For readability, we'll refer to Big Endian as BE and Little Endian as LE.
The reason we didn't catch the bug in the first place is, despite the fact that we have extensive testing on multiple OSes, using different compilers and across different CPUs, all our test systems are LE.
Endianness is, basically, the way bytes are organized in memory. We started a long time ago with BE, then got LE systems. Some of them are Bi-endian and can do either BE and LE. Wikipedia has more details if you'd like to read about it.
There is a number of CPUs that can run in BE: SPARC, MIPS, PowerPC, ARM and a few others. Like our x86 CPUs, our favorite ARM boards all run in LE but they can also run Big Endian. It was probably easier to run them in LE, less maintenance to do which means developers can focus on the important things: stability and improving hardware support
We could blindly fix the bug in our tests, but being able to test it ourselves would be better and possibly easier. That could possibly open the door to a new buildbot.
Finding a Linux (or BSD) that support it is not easy. Other option for a usable, recent Linux supporting BE is Gentoo, CLFS and possibly Arch. Embedded OS such as OpenWrt is apparently another possibility but it is limited in terms of packages. Unfortunately, Debian dropped support for PowerPC (BE) 2 years ago.
FYI, if you are looking for cheap hardware for a native Big Endian system, look for a Power Mac G5 (or G4) and install FreeBSD powerpc.
That's where qemu is great, as you can see in a previous post. The advantage of doing it in software versus getting physical hardware is that it we can run it along the rest of the buildbots with existing hardware and thus we avoid having to spend extra to power dedicated hardware, its maintenance and rack space.
Initial set-upFirst, we need to install qemu and its utilities. We'll use the MIPS architecture in this case, on an Ubuntu 18.04 64 bit host. If you want to try the PPC architecture, this post is a good starting point.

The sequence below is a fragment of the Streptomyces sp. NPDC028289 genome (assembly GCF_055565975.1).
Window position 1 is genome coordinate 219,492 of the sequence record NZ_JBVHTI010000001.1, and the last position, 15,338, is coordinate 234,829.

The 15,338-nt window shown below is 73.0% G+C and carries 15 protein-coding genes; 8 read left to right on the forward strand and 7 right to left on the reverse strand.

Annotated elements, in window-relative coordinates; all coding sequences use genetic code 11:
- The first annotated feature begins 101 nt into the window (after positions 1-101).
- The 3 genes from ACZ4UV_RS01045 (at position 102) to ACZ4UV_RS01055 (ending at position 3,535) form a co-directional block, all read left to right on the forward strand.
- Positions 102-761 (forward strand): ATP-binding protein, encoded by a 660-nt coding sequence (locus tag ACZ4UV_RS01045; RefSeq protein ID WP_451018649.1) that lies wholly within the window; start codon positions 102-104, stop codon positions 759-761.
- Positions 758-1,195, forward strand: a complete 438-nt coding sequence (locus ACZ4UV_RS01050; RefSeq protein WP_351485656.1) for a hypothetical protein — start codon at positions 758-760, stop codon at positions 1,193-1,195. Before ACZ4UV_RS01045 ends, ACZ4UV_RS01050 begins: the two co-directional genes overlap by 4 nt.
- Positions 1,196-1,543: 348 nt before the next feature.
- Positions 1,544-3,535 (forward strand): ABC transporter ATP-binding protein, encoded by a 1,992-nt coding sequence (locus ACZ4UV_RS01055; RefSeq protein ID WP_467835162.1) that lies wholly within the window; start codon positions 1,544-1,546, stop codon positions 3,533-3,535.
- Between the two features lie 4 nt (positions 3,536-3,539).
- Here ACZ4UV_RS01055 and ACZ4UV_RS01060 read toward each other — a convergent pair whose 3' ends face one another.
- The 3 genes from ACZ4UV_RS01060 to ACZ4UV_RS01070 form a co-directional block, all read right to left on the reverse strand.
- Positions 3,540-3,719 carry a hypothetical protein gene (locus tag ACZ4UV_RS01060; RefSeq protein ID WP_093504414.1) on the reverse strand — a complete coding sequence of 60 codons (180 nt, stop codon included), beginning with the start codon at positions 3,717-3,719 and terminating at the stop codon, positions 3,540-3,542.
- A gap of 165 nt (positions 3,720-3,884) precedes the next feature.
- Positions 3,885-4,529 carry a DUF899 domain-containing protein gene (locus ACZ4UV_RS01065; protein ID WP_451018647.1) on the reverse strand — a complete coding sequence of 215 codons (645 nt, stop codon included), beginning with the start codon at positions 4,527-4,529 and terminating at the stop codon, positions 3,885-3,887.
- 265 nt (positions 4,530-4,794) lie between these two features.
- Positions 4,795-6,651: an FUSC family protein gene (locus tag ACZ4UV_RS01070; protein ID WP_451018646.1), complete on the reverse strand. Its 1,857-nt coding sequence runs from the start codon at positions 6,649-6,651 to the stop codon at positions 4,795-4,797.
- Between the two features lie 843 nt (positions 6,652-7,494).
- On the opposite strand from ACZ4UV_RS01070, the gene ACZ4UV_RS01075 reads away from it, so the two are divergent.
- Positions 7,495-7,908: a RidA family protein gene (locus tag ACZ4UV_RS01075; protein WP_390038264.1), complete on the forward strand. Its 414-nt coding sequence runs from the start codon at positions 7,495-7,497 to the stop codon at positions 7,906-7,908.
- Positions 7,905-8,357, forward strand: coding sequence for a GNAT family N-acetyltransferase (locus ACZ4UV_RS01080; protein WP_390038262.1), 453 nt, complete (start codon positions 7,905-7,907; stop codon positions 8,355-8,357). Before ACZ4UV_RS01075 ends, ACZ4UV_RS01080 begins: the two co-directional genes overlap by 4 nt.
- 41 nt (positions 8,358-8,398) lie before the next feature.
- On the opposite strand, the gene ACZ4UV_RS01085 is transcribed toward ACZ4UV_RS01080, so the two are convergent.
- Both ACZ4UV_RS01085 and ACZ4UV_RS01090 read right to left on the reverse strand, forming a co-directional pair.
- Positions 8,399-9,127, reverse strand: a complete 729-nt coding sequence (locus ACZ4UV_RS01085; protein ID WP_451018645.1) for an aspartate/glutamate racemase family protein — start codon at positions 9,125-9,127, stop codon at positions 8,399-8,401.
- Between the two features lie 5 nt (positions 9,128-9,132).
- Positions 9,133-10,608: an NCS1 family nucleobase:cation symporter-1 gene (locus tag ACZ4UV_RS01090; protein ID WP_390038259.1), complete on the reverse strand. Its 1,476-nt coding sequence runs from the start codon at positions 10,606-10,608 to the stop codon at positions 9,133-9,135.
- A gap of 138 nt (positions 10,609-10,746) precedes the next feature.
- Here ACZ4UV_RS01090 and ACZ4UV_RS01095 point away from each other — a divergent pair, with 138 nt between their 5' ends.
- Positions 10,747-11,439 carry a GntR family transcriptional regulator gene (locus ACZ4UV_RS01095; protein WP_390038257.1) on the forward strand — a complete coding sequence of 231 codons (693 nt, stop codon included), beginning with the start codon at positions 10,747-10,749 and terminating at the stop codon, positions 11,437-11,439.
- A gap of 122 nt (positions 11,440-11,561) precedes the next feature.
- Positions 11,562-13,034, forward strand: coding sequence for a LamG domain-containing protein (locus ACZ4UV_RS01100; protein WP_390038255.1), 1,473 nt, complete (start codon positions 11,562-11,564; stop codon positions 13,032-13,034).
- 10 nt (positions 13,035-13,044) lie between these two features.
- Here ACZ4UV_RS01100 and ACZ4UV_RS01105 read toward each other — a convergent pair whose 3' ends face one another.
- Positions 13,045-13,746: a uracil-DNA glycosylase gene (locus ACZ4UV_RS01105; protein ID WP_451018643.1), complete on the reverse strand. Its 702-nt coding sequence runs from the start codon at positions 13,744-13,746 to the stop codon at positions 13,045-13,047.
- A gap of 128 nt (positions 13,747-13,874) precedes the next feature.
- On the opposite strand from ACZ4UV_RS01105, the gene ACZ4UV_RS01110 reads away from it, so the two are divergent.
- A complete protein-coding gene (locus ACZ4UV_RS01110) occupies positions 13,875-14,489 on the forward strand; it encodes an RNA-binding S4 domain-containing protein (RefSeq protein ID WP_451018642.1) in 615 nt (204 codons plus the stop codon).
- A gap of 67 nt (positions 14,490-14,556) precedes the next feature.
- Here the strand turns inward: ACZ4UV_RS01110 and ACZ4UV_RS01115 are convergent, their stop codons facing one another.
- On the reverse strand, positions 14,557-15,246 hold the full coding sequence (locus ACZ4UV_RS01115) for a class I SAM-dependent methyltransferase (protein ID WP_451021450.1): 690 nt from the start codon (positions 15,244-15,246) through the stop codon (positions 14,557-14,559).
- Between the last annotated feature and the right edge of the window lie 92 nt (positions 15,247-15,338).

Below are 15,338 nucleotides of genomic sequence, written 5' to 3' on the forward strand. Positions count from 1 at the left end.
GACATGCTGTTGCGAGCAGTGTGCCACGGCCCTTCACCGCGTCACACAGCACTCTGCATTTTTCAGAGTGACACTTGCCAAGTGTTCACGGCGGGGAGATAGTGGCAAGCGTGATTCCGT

apt install qemu-system-mips qemu-utils
Now, we need to get the appropriate kernel and initrd to do a netboot. You might need to adjust the URL to download the initrd and kernel in the future.
Note: the mips architecture is BE. If we wanted to do LE, we would go with mipsel or mips64el. Same goes for PowerPC, however Debian only offers PPC in LE (ppc64el). All ARM on Debian is LE.
Now, let's create a qcow2 disk image:
user@ubuntu:~$ qemu-img create -f qcow2 disk.img 25G
Formatting 'disk.img', fmt=qcow2 size=26843545600 cluster_size=65536 lazy_refcounts=off refcount_bits=16
- -f qcow2 specifies the format, qcow2
- disk.img is the resulting file
- 25G is the maximum size of the disk inside the image. That size is not allocated immediately, the file will keep growing as changes are done (additions/deletion).
InstallationNow, let's install Debian on the guest. Bear in mind that the installation will most likely take a few hours:
qemu-system-mips -hda disk.img -kernel vmlinux-4.9.0-7-4kc-malta -initrd initrd.gz -nographic -m 256m
- -hda points to the disk image
- -kernel points to the kernel we downloaded
- -initrd points to the netboot install initrd
- -nographic will not open a graphic interface and display output in the current console
- -m 256m gives 256Mb of memory to the guest. 32 bit kernels are limited to 256Mb of RAM (if unspecified, default for qemu is 128Mb). 64 Bit MIPS qemu can get up to 2047Mb but there isn't any Debian for that. If you were to use more than 256Mb, adding "mem=256m@0x0 mem=XXXm@0x90000000" to -append (where XXX is the amount in -m minus 256Mb) might be needed
Note: mips64 would have been preferable because it can support more RAM but Debian doesn't offer that architecture.